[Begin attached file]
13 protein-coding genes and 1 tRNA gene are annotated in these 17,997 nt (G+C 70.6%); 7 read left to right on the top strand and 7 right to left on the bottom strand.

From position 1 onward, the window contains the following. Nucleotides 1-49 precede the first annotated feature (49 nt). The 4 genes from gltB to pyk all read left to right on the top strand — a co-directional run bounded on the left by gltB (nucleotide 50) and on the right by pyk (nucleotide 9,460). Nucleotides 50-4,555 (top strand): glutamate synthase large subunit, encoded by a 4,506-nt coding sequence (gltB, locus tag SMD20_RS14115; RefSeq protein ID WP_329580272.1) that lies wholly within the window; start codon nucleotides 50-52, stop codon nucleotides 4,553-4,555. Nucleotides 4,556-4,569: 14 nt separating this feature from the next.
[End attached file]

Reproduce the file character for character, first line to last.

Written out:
13 protein-coding genes and 1 tRNA gene are annotated in these 17,997 nt (G+C 70.6%); 7 read left to right on the top strand and 7 right to left on the bottom strand.

From position 1 onward, the window contains the following. Nucleotides 1-49 precede the first annotated feature (49 nt). The 4 genes from gltB to pyk all read left to right on the top strand — a co-directional run bounded on the left by gltB (nucleotide 50) and on the right by pyk (nucleotide 9,460). Nucleotides 50-4,555 (top strand): glutamate synthase large subunit, encoded by a 4,506-nt coding sequence (gltB, locus tag SMD20_RS14115; RefSeq protein ID WP_329580272.1) that lies wholly within the window; start codon nucleotides 50-52, stop codon nucleotides 4,553-4,555. Nucleotides 4,556-4,569: 14 nt separating this feature from the next.